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Roaring Meg Creek & Falls
Upper Catchment of Roaring Meg Creek
The Roaring Meg Creek has one of the most geologically diverse beds of any regional small creek. It starts its journey draining the northern slopes of the Thornton Range. It travels over Thornton Granite, then flows over the Nulbullulu Granite which is white to pale grey, fine to medium grained granite as in the image (continued)*.
Upper Catchment Roaring Meg Creek
The Roaring Meg starts its journey in the very wet tableland areas between Thornton's Peak, Mount Pieter Botte and the Donovan Ranges. These are ancient forests that have been relatively untouched by Europeans apart from a few adventurous miners.
Upper Roaring Meg Creek
The trees in the photo are Daintree Pines (Gymnostoma australianum). They are Australia’s only example of the casuarina-like Gymnostomas which were once wide-spread in Gondwana. The only known Australian populations are in the Daintree.
Tranquil Roaring Meg Creek
*(continued) Just upstream from this photo around Duncan's Flat, the Meg flows over Hodgkinson formation mudstone and silt stones before taking a 90 degree turn over Cooktown Supersuite Granite. Not far from this image, water was extracted by tin miners and sent downstream in pipes under great pressure to be used to blast debris out of the way to extract the tin from the soil.*(continued)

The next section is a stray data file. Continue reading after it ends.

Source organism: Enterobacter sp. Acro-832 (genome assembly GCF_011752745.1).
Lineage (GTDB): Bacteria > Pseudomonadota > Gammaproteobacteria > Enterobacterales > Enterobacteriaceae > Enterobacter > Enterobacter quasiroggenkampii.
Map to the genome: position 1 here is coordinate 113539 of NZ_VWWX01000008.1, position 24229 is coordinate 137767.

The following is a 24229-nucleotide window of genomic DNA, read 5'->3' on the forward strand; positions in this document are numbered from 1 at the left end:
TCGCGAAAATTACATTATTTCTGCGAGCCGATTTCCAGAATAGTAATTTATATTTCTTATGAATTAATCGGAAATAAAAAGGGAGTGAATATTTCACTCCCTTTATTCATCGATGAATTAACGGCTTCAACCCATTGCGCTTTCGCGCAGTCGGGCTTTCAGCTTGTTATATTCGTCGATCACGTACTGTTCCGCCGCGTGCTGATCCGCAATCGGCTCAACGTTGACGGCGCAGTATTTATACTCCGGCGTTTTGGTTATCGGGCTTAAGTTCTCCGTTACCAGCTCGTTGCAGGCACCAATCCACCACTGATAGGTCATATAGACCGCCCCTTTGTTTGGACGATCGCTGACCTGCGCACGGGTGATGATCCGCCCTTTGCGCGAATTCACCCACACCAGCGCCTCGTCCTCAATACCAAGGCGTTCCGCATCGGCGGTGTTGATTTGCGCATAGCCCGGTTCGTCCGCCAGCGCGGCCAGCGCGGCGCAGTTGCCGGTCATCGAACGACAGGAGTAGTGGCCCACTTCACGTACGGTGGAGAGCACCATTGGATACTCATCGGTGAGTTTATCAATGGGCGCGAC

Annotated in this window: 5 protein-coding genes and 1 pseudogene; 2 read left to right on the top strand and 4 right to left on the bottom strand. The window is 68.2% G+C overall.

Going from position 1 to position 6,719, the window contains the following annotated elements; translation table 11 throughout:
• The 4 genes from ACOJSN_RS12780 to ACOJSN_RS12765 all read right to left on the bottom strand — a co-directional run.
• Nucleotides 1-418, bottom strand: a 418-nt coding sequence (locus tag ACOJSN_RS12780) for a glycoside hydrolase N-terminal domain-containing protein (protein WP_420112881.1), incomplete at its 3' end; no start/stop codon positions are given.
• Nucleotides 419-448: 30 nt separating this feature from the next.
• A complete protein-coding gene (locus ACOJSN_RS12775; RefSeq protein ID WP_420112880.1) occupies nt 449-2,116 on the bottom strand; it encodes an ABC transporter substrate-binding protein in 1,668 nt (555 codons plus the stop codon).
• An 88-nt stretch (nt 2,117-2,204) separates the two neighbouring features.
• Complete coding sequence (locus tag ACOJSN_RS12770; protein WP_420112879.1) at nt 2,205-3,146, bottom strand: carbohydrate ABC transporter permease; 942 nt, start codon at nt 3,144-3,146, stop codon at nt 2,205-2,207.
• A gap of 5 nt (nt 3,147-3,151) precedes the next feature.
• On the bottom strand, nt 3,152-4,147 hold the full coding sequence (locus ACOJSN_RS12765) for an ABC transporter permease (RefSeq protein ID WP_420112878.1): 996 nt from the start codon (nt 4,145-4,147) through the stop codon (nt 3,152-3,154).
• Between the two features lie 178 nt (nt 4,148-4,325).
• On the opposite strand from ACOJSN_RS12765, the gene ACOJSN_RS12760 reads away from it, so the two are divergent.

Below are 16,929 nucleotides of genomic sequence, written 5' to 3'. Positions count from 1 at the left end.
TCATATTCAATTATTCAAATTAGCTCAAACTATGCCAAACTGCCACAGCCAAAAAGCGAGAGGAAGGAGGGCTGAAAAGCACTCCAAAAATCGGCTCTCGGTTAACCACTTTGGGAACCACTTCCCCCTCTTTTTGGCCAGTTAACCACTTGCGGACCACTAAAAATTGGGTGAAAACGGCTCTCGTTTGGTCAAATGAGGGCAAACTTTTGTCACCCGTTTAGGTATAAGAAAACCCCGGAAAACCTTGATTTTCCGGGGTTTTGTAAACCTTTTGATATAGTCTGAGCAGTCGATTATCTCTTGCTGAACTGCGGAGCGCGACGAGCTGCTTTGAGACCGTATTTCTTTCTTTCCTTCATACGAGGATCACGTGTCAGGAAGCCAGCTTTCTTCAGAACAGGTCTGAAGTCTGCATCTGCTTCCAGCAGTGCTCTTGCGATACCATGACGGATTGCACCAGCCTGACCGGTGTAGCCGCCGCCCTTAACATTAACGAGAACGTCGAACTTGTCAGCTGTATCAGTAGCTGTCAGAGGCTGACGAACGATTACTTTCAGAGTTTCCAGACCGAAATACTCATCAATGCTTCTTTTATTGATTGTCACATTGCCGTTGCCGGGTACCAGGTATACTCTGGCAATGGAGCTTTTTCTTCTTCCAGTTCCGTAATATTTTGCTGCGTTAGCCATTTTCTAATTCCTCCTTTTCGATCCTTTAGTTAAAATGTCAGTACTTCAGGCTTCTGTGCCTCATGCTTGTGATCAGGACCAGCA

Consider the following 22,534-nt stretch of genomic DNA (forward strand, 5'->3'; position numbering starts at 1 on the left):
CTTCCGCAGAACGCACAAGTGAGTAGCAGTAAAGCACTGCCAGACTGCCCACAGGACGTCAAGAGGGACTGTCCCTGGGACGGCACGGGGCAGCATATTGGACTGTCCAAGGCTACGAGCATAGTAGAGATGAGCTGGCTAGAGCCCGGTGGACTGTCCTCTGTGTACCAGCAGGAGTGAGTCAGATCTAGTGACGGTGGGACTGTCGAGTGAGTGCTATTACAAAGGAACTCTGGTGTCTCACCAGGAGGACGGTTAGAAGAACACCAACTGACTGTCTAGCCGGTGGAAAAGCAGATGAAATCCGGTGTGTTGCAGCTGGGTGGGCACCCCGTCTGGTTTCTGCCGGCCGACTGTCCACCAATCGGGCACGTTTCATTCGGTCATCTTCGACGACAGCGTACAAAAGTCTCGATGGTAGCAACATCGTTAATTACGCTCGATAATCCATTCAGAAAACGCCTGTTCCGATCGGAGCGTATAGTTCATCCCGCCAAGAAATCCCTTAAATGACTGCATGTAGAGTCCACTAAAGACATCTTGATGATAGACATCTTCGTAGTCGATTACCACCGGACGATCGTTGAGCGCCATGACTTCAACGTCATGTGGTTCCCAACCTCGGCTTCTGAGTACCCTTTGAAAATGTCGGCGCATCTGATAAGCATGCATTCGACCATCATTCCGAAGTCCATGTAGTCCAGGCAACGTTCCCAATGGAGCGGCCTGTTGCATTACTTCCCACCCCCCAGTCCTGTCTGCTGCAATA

Daintree Pine Roaring Meg Creek
Rhyolite Intrusion Cooktown Granite
Rhyolite intrusions are common in the Cooktown Supersuite granite.
Roaring Meg Upstream.
The Main Roaring Meg Falls
The Wet Tropics embraces many spectacular landscapes and a diverse range of outstanding landforms, including rainforests, coastlines, wild rivers, waterfalls, rugged gorges, mountain peaks and volcanic crater lakes. Here Roaring Meg Creek offers world class scenery from its catchment to its end journey in the Coral sea.
Roaring Meg Tradional Landscape
The participation of Traditional Owners and their cultural knowledge and perspectives of plants, animals and ecological processes creates a special context for conservation management and research of the Area. Activities such as fire management, hunting and gathering, harvesting of materials for shelter, tools, ceremony or art and craft are essential for the maintenance of Aboriginal culture and have always been integral to the ecology of the Wet Tropics.
Roaring Meg Falls from the Air
Although this area looks relatively untouched today, it was a hive of activity between 1898-1924 as miners set up a number of camps and mines to extract tin. The area is very important to aboriginal people who still live in nearby China Camp today.
Roaring Meg Falls
The scale of the falls can be seen from a nearby hill. During the wet season the massive volume of water flowing over the granite rock can be heard from kilometres away. Tragically, the last two decades have seen a number of people lose their lives by tempting fate and entering the water at the top of the falls.
Top of Roaring Meg Falls
*(continued) From the top of Roaring Meg Falls the valley of the Bloomfield River becomes obvious with the confluence of the Roaring Mag and Bloomfield Rivers in the view. The granite here is Roaring Meg Granite and is different to all the other granites mentioned so far. The Bloomfield River flows through some more mud stone and silt stone from the Hodgkinson Formation before going out to sea.
Water Channel Roaring Meg Creek
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